In Adaptive Center we treat a lot of opiate addiction. Painkillers and heroin belong to a family of drugs called opiates. Many of the painkillers that are prescribed for back pain, post-surgery pain, and dental procedures are opiates and close relatives of heroin.
In the last few years two factors have contributed to an epidemic of heroin addiction:
- The cracking down of “Pill Mills” or “Pain Clinics”
- The low price of heroin
Here’s what happened.
Opiates are very addictive. Many people that were prescribed opiates for chronic pain became addicted to them, and when doctors refused to continue to prescribe them, they found “Pain Clinics” in which by simply reporting symptoms of pain, and paying a fee, they could get prescriptions for any amount of opiate pills they wanted. These “Pain Clinics” became known as “Pill Mills”.
These Pill Mills spread like fire. In Florida, for example, they were so available, that drug dealers from other states would bring busloads of people, line them up in front of these “Clinics,” and have each individual person get prescriptions that amounted to thousands of pills that the drug dealers would sell—illegally—back home.
As a result, many young people—and people medicating chronic pain—began buying these pills from the same drug dealers that had previously sold them marijuana and other “party drugs.” They became addicted to opiates very quickly.
The Cracking Down of Pill Mills
The existence of Pill Mills became so scandalous that law enforcement cracked down on their operators very hard. The majority of the Pill Mills were closed, and many of their operators faced legal consequences. However, these effective law enforcement measures cut the supply of pills to the drug dealers and following the laws of supply and demand, as the supply of pills ran out, their price of went up.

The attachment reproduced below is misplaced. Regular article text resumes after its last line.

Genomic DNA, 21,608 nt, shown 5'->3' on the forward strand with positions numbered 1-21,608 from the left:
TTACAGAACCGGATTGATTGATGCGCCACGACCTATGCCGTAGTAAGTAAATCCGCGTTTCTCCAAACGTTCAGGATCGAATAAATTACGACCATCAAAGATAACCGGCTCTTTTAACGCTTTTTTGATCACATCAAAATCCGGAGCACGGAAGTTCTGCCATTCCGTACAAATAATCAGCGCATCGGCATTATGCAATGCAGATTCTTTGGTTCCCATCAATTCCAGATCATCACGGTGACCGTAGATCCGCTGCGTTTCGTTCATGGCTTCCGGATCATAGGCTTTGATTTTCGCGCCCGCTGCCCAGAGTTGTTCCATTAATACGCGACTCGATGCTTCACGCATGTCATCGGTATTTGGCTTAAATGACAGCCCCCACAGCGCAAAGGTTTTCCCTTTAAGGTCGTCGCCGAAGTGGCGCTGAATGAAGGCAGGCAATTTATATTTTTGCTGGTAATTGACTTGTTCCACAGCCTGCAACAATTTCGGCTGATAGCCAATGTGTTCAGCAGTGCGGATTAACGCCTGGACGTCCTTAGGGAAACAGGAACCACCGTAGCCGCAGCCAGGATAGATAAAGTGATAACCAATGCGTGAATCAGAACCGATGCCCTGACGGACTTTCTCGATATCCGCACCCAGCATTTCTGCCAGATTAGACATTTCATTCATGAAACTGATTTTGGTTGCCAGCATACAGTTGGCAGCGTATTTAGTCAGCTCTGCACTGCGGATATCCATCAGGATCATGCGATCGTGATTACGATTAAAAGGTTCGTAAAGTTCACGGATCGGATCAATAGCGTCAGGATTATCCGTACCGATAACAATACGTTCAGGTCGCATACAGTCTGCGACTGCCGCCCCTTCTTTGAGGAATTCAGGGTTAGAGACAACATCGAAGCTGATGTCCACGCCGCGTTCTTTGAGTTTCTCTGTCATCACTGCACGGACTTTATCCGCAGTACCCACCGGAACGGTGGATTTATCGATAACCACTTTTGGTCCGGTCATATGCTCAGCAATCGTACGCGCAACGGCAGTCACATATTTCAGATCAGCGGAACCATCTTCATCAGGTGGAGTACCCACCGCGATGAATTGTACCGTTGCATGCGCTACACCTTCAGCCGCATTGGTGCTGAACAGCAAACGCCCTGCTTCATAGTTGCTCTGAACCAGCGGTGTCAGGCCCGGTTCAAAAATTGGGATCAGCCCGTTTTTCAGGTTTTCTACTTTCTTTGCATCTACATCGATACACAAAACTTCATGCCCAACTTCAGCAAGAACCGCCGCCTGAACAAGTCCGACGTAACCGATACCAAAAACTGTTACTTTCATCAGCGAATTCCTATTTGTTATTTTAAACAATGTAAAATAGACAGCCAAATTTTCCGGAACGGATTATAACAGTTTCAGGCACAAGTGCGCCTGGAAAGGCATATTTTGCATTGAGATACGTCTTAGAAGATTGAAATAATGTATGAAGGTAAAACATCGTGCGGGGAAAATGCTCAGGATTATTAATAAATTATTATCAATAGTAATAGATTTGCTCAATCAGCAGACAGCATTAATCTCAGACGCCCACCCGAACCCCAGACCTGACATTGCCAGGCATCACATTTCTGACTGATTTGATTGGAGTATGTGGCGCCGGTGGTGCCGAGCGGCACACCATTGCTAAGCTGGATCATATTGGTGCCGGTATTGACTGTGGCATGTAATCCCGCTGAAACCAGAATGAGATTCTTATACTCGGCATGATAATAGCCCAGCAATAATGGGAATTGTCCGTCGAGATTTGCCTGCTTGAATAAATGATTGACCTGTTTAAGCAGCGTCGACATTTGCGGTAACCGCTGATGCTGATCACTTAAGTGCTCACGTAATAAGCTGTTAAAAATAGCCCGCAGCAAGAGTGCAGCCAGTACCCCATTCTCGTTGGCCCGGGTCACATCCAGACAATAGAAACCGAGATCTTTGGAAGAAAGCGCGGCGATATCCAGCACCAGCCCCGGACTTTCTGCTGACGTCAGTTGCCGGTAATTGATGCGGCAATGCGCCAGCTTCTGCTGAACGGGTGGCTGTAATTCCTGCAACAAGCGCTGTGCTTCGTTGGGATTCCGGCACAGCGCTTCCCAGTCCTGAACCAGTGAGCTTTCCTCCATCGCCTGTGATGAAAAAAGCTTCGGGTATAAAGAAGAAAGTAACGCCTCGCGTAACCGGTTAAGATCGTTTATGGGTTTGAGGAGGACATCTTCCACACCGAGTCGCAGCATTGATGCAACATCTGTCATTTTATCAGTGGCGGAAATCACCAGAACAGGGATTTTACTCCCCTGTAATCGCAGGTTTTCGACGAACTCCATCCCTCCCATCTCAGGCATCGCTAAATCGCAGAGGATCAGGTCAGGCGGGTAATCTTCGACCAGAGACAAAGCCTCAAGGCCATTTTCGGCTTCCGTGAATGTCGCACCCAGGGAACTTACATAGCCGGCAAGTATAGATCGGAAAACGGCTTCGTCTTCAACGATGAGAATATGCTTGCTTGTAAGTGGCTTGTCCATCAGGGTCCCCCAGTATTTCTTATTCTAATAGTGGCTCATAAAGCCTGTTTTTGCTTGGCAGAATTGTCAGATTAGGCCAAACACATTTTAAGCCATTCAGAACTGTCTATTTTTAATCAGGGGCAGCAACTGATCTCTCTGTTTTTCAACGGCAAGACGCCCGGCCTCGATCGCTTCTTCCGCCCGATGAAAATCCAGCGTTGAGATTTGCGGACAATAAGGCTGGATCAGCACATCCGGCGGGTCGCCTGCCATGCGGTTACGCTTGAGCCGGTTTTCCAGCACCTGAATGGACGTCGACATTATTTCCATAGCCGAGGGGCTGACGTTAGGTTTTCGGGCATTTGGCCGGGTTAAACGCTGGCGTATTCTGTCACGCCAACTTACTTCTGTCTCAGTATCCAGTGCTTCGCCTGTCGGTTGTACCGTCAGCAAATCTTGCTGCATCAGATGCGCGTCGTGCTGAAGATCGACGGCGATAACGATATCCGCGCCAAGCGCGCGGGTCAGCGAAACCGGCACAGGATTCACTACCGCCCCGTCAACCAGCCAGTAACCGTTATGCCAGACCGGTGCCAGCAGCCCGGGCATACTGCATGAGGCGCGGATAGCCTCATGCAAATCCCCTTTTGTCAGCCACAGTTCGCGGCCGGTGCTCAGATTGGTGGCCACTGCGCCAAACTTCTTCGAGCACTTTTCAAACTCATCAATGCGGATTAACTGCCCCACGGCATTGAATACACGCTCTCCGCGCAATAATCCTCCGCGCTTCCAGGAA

So, people addicted to opiates in pill form experienced the pain of withdrawing from them, and the pills harder to find. The drug dealers, however, had plenty of heroin.
The Low Price of Heroin
As the availability of opiate pills was going down, and their price kept going up, heroin was becoming cheaper. More and more heroin began to be manufactured in Mexico, instead of the old—and more distant—sources in the East and Europe. Mexican heroin was cheaper to make and easier to smuggle into the U.S. As a result, the supply of heroin sky-rocketed, and—again—according to the laws of supply and demand, the increasing amount of heroin made it cheaper.
The low price of heroin made it possible for people who were addicted to opiate pills to escape the pain of withdrawal by medicating them with heroin: it was cheap, and the drug dealers had a lot of it. Unfortunately, by reaching out to heroin as medication for opiate withdrawals, opiate addicts discovered what one of my clients described as “the King of the Opiates.” And the story that followed is tragic.
Here is the tragic story of the descent into Heroin addiction, as told to me by the majority of heroin addicts that I have known: First they began using heroin as a substitute for opiate pills that had become too expensive and too hard to find. Usually, they started by snorting it, in the same way that cocaine is used. However, soon they found that they needed to constantly buy more in order to escape “getting sick”: the withdrawal symptoms that follow the drug use. During their use, they met a more experienced user who taught them that if they injected the heroin it would be more potent and the effect would last longer—and eventually—even those that had been “horrified,” “disgusted,” and had looked down on people that injected heroin as “junkies,” tried it. And when they did, they report, that life as they had known it ended.
They report that life became an endless seeking of heroin—using—and seeking again. They became unstoppable and ruthless in their seeking—and they were stopped only by profound despair, death, or treatment.
Today this story is being lived by millions of people of all races, ethnicities, religions, and socio-economic status. While you were reading this article, many died, and many want to stop because they can’t stand the despair of living for the sake of a drug, and many of those are looking for treatment to be able to stop and stay stopped. And it all began with Pills. They are not Heroin, but they led to it.
It’s our hope that this information may be of help to you and your loved ones, and that it may empower you and those you care about to avoid the trap of Opiate/Heroin addiction. If you think that we may be of even further help, contact us.